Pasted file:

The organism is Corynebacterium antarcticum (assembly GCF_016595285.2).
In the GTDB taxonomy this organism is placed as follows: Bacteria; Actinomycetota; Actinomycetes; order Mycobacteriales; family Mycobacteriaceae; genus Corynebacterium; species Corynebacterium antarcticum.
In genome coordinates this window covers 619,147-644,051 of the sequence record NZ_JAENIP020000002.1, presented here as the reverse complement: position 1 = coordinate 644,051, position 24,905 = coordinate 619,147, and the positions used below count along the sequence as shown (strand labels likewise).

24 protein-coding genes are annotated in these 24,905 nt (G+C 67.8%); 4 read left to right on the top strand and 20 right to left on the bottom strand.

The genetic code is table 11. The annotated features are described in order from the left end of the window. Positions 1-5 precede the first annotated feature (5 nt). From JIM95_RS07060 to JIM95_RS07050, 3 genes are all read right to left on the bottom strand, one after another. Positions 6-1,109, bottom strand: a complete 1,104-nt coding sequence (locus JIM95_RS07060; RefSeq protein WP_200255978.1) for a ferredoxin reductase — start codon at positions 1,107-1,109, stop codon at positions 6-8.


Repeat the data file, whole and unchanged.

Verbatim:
The organism is Corynebacterium antarcticum (assembly GCF_016595285.2).
In the GTDB taxonomy this organism is placed as follows: Bacteria; Actinomycetota; Actinomycetes; order Mycobacteriales; family Mycobacteriaceae; genus Corynebacterium; species Corynebacterium antarcticum.
In genome coordinates this window covers 619,147-644,051 of the sequence record NZ_JAENIP020000002.1, presented here as the reverse complement: position 1 = coordinate 644,051, position 24,905 = coordinate 619,147, and the positions used below count along the sequence as shown (strand labels likewise).

24 protein-coding genes are annotated in these 24,905 nt (G+C 67.8%); 4 read left to right on the top strand and 20 right to left on the bottom strand.

The genetic code is table 11. The annotated features are described in order from the left end of the window. Positions 1-5 precede the first annotated feature (5 nt). From JIM95_RS07060 to JIM95_RS07050, 3 genes are all read right to left on the bottom strand, one after another. Positions 6-1,109, bottom strand: a complete 1,104-nt coding sequence (locus JIM95_RS07060; RefSeq protein WP_200255978.1) for a ferredoxin reductase — start codon at positions 1,107-1,109, stop codon at positions 6-8.